November 20, 2008
We felt so safe there
"We had a view, trees, a yard and neighbors," retired school bus driver Linda Pogacnik, 63, told a Los Angeles Times reporter about her Sylmar home, crying uncontrollably. "We felt so safe there. It was a perfect place for an old retired woman."
I'm sorry, but I don't like thinking of 63 as old. I also don't like thinking that "we felt so safe there" is as relevant to me as it is to a mobile home community destroyed by the Sayre fire. Does that mean I'm in denial?
A couple of days before the fires began, at 10 in the morning, you would have found me in my office on the floor beneath my desk, holding on to it for a surprisingly long three minutes during the regionwide drill meant to prepare us for a magnitude 7.8 earthquake. Afterward, my colleagues and I spent a half hour calmly trying to understand what it would be like to sleep in parks for two weeks along with thousands of our neighbors, and to experience 10,000 aftershocks during the year that followed, and to live in a city without electricity or transportation or any of the other urban services we usually don't think about depending on.
The evening of the day of the drill, I went to my book club. The book this month was "The Teammates," by David Halberstam, the story of Red Sox veterans Dom DiMaggio, 84, and Johnny Pesky, 82, driving down from Massachusetts to visit their dying teammate, Ted Williams, for the last time. We book club members, men in our 50s and 60s, usually love a rousing conversation about the text at hand, but that night the conversation was about politics, food, the fine points of Yiddish curse words -- anything but the Halberstam book. Afterward, on e-mail, we acknowledged the reason why: our discomfort at confronting our own forthcoming decrepitude and demise.
The week before, I had lunch with a college friend, a baby boomer like me, who's been battling a chronic disease since its onset at age 30. Some years since then have been bad; others, more endurable. Right now, he's doing OK.
I asked him how he had come to handle the fragility of his well-being and the uncertainty that his illness has plagued him with. His answer: "Everything is a percentage. You have an X percent chance of a recurrence over the next Y years. You have a Z percent chance of being alive from today until whenever. The percentages are never zero and never a hundred. And when they're lopsided, you never know what side of them you'll be on. It's all about the odds." He paused, had a sip of espresso, and went on. "It's all about the odds for everyone, isn't it? Being sick just makes you realize it more."
A week later, while the wildfires raged, I went to Thousand Oaks to give a talk along with Norman Corwin. In case you don't know the name, he's a giant from the golden age of radio; his best-known work is probably "On a Note of Triumph," a celebration of VE day that FDR asked him to write. He also wrote the Oscar-nominated screenplay for "Lust for Life."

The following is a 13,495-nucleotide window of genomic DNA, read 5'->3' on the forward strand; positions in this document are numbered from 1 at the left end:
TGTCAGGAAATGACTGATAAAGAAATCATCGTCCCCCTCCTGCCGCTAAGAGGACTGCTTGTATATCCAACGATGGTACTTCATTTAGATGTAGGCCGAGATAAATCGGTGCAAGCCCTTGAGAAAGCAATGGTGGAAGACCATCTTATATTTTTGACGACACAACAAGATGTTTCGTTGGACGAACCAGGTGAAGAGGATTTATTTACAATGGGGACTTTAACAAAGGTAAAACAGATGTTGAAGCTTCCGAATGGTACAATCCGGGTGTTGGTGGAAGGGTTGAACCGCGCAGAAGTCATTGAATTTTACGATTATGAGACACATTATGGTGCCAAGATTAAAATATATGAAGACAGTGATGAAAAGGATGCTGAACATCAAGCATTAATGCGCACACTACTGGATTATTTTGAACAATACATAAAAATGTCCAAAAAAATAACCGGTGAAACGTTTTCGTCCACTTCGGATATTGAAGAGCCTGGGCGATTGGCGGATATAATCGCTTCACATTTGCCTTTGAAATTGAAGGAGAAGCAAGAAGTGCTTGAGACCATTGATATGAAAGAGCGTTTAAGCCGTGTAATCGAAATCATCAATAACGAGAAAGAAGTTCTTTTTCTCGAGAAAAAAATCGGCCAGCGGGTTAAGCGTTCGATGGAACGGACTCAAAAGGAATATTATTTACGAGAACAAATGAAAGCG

Norman is 98 1/2 years old. His father lived to be 110; his older brother Emil, 105, retired from his job at the Food and Drug Administration only a few years ago, at 95. Though Norman uses a walker, his mind works better than mine, and he is definitely a snappier dresser than me. In the green room, he told me he's thinking about writing a screenplay about Thomas Jefferson and Sally Hemings.
Maybe it's just the luck of good genes that landed the Corwin clan on the right side of the odds. Maybe it's simply bad luck that visited a 50-foot wall of flame on Linda Pogacnik's mobile home. Maybe the only thing standing between my college friend's remission and a relapse is a dumb roll of the dice. Maybe the only way you can put down roots in California is with the thought that every place has its own risks, its tornadoes and hurricanes and lightning, that driving on the freeway is even more dangerous than living on a fault line. Maybe the only way that a bunch of guys who are a decade or less short of three-score-and-ten can discuss a book about friendship and dying is just to ignore the dying part, and to soak in our own friendship.
Denial has a bad rap. I'm all for taking precautions, whether it's cutting out trans-fats or keeping a flashlight in your night table drawer. But it can be debilitating to wonder whether your story will be cut short by a rogue cell, or be burnt by an errant ember. Yes, it can be rewarding to live each day as though it will be your last; it reminds you to smell the roses. But can't it be just as therapeutic to imagine that you'll live, and live well, forever?
It would be cruel, and useless, to remind a couple at the altar that half of all marriages fail. It would be debilitating to think each morning about the actuarial odds of making it through the day. Why would you write "FADE IN" at the beginning of a screenplay, if the chances of making it to "FADE OUT," let alone to production and release, were as bleak for you as they are for every other dreamer on the planet?
In "Sunday Morning," a poem I love, Wallace Stevens wrote, "Death is the mother of beauty." It's true: The precariousness of existence is what makes Being so beautiful. We don't appreciate what doesn't die. But it's also true that there's little joy in understanding that life is all a numbers game, a statistical scam in which we are the pigeons. It may be realistic to realize that what befell Linda Pogacnik last week can be our lot next week. But it's way sweeter to imagine that what happened to the Corwins can still happen to any of us.
Marty Kaplan holds the Norman Lear chair in Entertainment, Media and Society at the USC Annenberg School. He can be reached at firstname.lastname@example.org.<BR>